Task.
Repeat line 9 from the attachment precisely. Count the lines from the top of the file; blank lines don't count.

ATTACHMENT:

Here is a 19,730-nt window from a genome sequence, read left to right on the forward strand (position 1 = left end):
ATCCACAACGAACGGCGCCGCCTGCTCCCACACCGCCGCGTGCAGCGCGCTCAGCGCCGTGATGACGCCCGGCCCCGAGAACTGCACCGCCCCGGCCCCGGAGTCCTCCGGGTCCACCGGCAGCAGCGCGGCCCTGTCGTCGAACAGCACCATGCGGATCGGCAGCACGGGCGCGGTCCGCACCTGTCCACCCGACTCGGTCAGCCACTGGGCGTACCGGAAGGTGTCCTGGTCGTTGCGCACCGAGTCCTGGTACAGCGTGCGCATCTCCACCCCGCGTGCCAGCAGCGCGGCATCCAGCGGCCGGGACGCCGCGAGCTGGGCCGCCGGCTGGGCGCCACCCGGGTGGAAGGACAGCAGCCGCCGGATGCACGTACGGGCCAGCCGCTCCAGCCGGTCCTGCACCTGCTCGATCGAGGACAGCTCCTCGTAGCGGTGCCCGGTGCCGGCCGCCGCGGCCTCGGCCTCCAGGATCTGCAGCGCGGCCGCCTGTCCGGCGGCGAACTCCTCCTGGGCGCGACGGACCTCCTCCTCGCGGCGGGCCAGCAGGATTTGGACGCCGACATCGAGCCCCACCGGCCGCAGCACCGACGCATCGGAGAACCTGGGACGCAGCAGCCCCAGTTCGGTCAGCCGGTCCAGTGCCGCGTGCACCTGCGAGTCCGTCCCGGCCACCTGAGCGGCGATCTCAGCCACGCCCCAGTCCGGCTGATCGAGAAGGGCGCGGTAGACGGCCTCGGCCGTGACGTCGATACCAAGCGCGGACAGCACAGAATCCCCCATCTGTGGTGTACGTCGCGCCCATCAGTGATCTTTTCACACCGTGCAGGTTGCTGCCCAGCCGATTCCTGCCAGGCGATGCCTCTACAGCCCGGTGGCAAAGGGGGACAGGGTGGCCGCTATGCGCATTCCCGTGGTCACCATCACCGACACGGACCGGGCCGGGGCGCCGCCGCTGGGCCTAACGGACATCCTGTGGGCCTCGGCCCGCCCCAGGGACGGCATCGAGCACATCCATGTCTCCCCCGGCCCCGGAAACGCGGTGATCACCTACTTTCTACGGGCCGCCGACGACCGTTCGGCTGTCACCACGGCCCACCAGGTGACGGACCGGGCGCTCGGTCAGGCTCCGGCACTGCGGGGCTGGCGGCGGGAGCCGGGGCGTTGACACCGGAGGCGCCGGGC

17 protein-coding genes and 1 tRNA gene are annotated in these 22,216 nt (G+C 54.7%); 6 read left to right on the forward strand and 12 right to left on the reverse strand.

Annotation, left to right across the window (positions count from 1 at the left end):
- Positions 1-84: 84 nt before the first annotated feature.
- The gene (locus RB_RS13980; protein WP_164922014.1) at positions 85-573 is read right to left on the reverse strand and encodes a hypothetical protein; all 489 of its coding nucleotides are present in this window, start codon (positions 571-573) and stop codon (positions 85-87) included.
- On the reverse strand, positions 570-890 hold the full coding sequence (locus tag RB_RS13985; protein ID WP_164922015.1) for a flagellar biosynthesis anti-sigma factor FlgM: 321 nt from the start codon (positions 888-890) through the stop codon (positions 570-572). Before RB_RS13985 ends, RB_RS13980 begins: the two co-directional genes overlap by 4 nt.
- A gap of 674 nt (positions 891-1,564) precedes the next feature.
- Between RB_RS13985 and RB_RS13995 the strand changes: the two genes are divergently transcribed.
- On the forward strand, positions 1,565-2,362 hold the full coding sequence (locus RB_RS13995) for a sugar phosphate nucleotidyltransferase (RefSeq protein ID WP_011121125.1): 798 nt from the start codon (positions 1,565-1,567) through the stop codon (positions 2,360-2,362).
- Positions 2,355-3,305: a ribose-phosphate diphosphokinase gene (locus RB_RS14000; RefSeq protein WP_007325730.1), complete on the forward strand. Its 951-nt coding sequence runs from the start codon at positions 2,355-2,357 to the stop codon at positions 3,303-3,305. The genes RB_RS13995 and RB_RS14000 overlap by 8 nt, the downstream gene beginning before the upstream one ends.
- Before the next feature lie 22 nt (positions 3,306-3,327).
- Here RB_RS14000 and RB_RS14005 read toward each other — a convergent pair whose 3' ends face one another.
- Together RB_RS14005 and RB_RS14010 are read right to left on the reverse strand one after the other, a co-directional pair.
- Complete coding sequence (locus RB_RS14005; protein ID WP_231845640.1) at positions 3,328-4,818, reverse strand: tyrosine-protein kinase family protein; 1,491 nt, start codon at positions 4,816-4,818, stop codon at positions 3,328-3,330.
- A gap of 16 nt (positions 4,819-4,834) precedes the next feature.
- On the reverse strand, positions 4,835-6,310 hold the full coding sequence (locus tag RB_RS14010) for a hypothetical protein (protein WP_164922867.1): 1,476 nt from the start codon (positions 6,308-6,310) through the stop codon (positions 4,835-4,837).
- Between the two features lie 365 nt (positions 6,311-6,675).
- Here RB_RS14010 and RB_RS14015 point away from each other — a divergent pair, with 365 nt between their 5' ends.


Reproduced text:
- Between RB_RS13985 and RB_RS13995 the strand changes: the two genes are divergently transcribed.